The organization launched its Unidos program for times exactly like these. After Hurricane Maria, the Hispanic Federation created the program specifically for disaster relief in Puerto Rico. Its resources reach 78 municipalities by distributing first responders across the island and providing food and water to disaster victims.

The federation already has a team on the ground and a network of nonprofit organizations ready to provide long-term relief and support to those affected by the tremors, according to a Hispanic Federation news release. The organization says thousands of solar lamps are being made available for distribution as well as emergency funds for local health and human service providers placed in the affected communities. In collaboration with the University of Puerto Rico, the Unidos program is also providing mental health services across the island with a focus on trauma therapy after natural disasters.

Emergency shelters and safety information

After a natural disaster, you can use the FEMA app to locate emergency shelters and disaster recovery centers. The app also sends real-time updates from the National Weather Service and offers emergency safety tips. To download, visit FEMA’s website.

Disaster relief loans

Victims of natural disasters can receive financial assistance from the U.S. Small Business Administration (SBA) if they are homeowners or renters located in a declared disaster area. The SBA offers low-interest, long-term loans up to $200,000 to help individuals and families with expenses not covered by insurance. If donating cash is not an option, consider sharing this information friends or colleagues with family in Puerto Rico who can benefit.

Disaster Unemployment Assistance (DUA)

If an earthquake or other natural disaster prevents residents from going to work, the Disaster Unemployment Assistance program can help. The program offers up to 26 weeks of benefits for those who no longer have a job or place to work because of the disaster, cannot reach their place of employment, or cannot work because of an injury caused by the disaster. Victims of Puerto Rico’s earthquake disaster may be entitled to up to 52 weeks of federally funded Disaster Unemployment Assistance. The National Employment Law Project estimates that as many as 10,000 Puerto Ricans may be eligible for $30 million in DUA benefits. If you know someone in Puerto Rico who can benefit, send them to the United States Department of Labor website.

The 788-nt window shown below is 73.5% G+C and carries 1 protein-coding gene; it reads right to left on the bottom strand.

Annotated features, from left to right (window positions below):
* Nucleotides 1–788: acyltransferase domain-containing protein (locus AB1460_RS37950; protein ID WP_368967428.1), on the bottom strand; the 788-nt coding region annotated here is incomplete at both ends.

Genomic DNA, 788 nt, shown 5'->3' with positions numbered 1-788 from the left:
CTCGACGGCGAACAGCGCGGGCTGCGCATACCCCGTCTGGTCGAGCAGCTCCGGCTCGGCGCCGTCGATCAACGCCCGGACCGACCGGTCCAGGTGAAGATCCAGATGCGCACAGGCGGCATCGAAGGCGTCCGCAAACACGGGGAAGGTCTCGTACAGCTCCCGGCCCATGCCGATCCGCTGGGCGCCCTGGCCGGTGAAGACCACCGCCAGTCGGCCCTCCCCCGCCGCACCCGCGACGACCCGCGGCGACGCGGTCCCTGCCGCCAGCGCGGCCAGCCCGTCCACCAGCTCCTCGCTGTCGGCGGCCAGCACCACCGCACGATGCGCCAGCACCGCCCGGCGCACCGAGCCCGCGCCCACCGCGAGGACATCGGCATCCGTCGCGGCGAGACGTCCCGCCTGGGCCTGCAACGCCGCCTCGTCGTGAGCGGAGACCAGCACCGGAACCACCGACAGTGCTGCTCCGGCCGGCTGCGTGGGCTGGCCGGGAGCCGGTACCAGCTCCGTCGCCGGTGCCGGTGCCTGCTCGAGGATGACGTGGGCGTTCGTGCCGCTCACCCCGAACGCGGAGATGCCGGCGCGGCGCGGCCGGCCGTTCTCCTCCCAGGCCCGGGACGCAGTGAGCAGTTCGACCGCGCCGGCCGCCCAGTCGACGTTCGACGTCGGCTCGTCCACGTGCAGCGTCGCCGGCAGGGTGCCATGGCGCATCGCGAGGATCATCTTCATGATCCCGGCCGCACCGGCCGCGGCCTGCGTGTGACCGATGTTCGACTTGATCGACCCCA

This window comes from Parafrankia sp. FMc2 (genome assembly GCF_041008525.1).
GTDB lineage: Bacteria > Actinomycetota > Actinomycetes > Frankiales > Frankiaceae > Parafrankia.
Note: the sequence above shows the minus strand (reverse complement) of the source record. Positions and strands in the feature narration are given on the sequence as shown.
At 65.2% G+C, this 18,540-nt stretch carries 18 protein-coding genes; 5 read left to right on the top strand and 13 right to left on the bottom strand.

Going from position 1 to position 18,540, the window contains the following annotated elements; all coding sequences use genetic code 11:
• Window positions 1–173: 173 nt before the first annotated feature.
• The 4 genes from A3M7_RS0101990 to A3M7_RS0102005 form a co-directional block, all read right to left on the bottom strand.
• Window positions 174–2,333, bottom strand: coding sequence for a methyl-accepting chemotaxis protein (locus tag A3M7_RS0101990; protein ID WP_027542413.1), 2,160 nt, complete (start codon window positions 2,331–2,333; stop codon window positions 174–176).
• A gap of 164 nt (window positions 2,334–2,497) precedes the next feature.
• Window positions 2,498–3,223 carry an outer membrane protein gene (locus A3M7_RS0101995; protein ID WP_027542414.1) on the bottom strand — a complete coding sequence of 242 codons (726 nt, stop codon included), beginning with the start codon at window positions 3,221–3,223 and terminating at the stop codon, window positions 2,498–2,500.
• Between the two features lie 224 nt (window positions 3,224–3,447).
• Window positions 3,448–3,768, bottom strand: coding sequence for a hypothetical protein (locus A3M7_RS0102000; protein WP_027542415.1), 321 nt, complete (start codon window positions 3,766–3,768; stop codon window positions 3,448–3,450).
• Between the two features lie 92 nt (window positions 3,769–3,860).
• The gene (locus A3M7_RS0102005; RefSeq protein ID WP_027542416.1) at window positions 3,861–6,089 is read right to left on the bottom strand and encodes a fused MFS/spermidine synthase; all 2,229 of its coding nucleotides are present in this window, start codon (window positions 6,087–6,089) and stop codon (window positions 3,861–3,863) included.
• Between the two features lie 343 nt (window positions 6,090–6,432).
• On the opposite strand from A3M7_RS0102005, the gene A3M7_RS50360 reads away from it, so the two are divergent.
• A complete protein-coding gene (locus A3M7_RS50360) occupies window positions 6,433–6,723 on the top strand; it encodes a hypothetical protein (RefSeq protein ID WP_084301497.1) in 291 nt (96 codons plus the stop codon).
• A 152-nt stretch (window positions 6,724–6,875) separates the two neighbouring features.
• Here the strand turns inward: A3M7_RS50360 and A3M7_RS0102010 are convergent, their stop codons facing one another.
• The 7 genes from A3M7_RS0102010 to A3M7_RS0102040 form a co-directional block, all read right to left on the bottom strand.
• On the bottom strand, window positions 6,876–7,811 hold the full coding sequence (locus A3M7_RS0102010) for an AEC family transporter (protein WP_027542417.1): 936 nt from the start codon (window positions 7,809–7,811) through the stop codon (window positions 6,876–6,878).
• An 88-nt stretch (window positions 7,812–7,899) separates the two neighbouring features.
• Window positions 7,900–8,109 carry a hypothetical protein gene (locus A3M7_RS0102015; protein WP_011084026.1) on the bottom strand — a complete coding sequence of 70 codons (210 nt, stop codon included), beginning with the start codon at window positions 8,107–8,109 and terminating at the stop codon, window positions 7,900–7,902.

Give blood

Donating blood only takes about 45 minutes, but this small time commitment can save someone’s life. To find out more about how to schedule an appointment to give blood, visit the American Red Cross online.

Animal rescue

Displaced pets also need our help after natural disasters. If you’re an animal lover, another volunteer idea is to get in touch with local animal shelters to find out how you can help. The Humane Society of Puerto Rico is just one organization with a dedicated animal rescue team that trains volunteers and helps displaced animals become fostered and adopted.

Send money, not clothing and supplies

It might seem like donating used clothing and household supplies after a natural disaster is an excellent way to help. But the reality is that physical donations for earthquake victims aren’t needed and can overwhelm distribution centers, creating more work for aid groups. According to a recent article by The Guardian, relief organizations say that donating cold hard cash first is actually the best way to help after a natural disaster.

Fundraising for earthquake victims

Starting a crowdfunding fundraiser in the wake of an earthquake is an immediate way to help victims of natural disasters, even if you’re short on money. Through GoFundMe, you can start crowdfunding for natural disasters and quickly raise money for what earthquake victims need most. To help you get started, here are the most common fundraising ideas for disaster relief:

  • Help a specific family in need, whether that means home repairs, funds for a temporary shelter, or simply money for food.
  • Raise money for an entire community. Reach out to city officials and find out where help is most needed, then focus your fundraising efforts there.
  • Partner with a favorite local business that needs help rebuilding.
  • Start a certified charity fundraiser for a disaster relief organization that can have a more widespread impact. Discover charity fundraisers on GoFundMe for inspiration.

Call your representative

Getting supplies to Puerto Rico is a hurdle, especially as hundreds are heading to the airports working to escape the disaster or fly in to help. The island is a U.S. territory, meaning people born on the island are also U.S. citizens. But the island doesn’t have the same government representation as to the people on the mainland. If you want to make your voice heard and help the people of Puerto Rico, you can contact your representative and ask them to assist in relief efforts.

You can find your representative by using your zip code and mail or e-mail your note. Make sure to encourage others to do the same if you want to make a more significant impact.

Let’s take some action.


Early-stage VC, General Partner at MOBD // Techstars • Disney alum